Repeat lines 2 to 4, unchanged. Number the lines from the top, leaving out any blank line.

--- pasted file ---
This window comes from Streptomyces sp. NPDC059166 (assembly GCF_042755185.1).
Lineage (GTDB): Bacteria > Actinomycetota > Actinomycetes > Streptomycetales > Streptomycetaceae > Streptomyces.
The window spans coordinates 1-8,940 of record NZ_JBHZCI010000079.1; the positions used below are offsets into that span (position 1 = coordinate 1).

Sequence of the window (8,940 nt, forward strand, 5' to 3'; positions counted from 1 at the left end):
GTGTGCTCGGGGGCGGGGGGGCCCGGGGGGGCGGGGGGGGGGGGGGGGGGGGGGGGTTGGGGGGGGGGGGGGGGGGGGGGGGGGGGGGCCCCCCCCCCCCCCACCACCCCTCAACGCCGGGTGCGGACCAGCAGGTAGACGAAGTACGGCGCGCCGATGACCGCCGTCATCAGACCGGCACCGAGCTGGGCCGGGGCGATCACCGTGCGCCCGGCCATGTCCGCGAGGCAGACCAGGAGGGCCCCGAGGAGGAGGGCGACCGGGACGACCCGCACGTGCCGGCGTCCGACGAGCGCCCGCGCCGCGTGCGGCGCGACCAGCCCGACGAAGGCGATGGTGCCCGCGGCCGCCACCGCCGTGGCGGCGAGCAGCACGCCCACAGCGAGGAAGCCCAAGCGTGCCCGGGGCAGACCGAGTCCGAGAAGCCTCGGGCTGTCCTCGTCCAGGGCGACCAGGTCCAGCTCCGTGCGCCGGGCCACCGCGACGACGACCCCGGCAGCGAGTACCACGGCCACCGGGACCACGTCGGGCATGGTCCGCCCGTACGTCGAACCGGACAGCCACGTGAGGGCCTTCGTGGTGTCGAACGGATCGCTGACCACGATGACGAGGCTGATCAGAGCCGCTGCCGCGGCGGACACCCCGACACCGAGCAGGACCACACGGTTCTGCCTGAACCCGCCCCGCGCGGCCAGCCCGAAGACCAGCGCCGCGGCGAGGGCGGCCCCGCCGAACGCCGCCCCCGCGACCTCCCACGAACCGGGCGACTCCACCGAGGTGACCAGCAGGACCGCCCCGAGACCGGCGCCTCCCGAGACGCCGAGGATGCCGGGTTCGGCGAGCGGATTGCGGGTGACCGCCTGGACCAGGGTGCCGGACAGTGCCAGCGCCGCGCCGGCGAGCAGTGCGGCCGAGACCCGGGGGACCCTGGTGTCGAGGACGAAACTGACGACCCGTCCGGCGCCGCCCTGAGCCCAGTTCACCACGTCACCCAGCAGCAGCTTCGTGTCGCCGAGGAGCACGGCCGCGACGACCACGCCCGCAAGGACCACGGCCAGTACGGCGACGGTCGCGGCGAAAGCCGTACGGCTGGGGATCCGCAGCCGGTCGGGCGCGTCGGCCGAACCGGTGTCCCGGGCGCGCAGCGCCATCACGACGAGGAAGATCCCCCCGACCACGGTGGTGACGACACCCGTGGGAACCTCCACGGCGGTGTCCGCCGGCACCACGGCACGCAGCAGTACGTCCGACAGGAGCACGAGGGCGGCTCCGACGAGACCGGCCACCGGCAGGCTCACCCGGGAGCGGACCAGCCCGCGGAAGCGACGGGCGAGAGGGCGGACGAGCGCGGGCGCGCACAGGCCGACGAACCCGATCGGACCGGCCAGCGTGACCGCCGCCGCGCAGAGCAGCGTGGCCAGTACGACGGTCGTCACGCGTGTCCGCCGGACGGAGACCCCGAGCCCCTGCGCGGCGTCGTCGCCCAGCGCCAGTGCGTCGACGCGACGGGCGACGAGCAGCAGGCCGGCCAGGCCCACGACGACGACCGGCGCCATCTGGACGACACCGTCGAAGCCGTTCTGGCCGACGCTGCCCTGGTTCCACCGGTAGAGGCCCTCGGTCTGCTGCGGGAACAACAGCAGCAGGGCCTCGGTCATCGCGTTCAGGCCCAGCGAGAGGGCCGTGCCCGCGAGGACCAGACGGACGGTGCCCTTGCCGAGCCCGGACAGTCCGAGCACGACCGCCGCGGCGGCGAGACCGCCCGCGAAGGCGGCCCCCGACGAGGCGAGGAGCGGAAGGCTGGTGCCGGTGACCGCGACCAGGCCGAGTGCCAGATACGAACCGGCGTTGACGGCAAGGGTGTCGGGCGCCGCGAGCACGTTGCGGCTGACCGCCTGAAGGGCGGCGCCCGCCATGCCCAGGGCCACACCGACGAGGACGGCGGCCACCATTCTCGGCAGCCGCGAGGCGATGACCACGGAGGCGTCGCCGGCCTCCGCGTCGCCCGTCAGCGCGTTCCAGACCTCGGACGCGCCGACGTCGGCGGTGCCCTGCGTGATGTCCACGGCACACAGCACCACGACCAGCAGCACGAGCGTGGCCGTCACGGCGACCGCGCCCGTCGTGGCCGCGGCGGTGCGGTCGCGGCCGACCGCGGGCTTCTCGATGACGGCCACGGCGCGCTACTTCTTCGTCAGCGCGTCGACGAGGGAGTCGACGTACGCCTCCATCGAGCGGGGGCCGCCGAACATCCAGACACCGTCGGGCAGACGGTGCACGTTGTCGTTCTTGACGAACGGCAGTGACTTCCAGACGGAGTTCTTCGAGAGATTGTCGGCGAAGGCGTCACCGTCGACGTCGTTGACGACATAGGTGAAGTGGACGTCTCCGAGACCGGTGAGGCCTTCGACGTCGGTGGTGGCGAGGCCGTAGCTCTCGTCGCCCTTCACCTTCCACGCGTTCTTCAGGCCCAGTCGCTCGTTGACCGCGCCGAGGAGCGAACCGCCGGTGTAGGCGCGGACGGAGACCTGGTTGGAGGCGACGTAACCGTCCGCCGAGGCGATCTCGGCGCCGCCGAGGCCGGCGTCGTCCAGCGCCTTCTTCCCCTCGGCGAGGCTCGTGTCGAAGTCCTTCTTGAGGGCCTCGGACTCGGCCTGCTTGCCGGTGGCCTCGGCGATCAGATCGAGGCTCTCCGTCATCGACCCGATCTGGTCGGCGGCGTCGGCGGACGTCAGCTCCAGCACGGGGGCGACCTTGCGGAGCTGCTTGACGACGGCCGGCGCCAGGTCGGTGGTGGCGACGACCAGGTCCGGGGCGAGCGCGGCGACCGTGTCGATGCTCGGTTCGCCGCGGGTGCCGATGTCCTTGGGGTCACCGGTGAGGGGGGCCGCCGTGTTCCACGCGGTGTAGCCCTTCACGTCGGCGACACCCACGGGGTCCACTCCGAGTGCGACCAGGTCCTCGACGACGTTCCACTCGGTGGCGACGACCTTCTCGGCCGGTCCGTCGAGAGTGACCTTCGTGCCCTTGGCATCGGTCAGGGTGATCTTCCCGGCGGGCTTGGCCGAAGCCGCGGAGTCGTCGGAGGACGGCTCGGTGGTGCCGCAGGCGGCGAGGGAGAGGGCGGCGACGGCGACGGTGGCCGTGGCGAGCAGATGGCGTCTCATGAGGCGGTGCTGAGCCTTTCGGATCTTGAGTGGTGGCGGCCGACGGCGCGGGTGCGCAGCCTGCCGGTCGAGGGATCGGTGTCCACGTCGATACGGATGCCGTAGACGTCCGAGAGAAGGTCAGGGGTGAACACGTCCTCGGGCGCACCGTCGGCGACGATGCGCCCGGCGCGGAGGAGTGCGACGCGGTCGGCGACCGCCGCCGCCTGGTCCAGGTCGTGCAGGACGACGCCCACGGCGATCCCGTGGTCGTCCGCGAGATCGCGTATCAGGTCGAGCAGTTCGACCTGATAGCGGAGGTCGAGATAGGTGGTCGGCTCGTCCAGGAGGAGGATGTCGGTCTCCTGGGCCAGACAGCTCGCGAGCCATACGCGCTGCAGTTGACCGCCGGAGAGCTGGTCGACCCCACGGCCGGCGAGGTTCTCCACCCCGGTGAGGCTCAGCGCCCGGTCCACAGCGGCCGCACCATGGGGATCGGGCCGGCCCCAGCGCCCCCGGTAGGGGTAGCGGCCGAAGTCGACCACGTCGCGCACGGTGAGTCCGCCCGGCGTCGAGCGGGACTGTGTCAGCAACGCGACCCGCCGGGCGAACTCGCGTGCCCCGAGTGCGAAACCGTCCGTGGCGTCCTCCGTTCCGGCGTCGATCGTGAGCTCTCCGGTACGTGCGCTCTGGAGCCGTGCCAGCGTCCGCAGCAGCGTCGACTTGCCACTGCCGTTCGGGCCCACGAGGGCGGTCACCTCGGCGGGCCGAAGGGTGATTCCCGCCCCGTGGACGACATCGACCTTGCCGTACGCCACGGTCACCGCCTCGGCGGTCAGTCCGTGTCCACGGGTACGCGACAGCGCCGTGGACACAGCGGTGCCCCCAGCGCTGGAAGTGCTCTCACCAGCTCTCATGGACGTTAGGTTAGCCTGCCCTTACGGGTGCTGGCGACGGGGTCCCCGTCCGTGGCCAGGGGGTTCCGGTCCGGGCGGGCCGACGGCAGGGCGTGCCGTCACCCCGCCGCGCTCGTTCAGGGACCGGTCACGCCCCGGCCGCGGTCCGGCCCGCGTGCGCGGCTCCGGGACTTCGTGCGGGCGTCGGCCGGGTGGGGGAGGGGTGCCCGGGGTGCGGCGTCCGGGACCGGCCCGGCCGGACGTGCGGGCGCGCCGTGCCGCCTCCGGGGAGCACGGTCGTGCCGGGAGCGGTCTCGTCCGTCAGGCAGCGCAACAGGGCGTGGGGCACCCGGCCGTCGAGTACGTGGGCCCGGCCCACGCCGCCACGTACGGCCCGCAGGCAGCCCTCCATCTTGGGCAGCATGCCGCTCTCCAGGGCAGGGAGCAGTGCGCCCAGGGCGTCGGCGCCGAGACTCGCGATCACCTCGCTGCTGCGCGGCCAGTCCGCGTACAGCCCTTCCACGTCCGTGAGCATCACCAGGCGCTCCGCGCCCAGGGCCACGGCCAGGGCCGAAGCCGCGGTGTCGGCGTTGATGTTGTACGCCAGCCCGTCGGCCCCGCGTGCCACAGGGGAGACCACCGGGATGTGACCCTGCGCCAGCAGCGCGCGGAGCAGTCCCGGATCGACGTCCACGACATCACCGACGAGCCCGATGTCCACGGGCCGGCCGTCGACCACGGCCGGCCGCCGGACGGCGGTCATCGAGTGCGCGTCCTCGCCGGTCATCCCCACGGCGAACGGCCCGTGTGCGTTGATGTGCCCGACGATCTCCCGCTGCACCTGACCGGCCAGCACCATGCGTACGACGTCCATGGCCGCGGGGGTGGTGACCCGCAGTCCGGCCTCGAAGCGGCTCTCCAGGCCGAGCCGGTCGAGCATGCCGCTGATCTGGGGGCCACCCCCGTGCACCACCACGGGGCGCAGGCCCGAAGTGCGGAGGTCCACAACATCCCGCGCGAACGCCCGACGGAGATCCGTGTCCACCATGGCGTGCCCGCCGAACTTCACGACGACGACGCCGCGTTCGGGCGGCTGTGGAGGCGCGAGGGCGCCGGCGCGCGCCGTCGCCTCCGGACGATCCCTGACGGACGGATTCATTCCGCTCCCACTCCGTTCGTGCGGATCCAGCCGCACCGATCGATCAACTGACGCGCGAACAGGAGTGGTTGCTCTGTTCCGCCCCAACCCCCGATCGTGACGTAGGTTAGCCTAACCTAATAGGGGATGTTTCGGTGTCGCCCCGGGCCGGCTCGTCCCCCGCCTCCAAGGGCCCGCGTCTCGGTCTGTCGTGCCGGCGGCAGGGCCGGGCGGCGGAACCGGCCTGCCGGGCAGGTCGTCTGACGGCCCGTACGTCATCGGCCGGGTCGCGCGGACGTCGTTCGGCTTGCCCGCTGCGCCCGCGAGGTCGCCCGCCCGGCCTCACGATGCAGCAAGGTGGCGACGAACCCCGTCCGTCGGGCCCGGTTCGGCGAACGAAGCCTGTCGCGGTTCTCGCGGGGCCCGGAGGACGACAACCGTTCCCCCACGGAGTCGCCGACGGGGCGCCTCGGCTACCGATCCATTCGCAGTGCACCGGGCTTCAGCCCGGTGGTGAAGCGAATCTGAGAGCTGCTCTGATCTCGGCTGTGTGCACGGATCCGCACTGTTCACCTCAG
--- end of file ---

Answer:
Lineage (GTDB): Bacteria > Actinomycetota > Actinomycetes > Streptomycetales > Streptomycetaceae > Streptomyces.
The window spans coordinates 1-8,940 of record NZ_JBHZCI010000079.1; the positions used below are offsets into that span (position 1 = coordinate 1).

Sequence of the window (8,940 nt, forward strand, 5' to 3'; positions counted from 1 at the left end):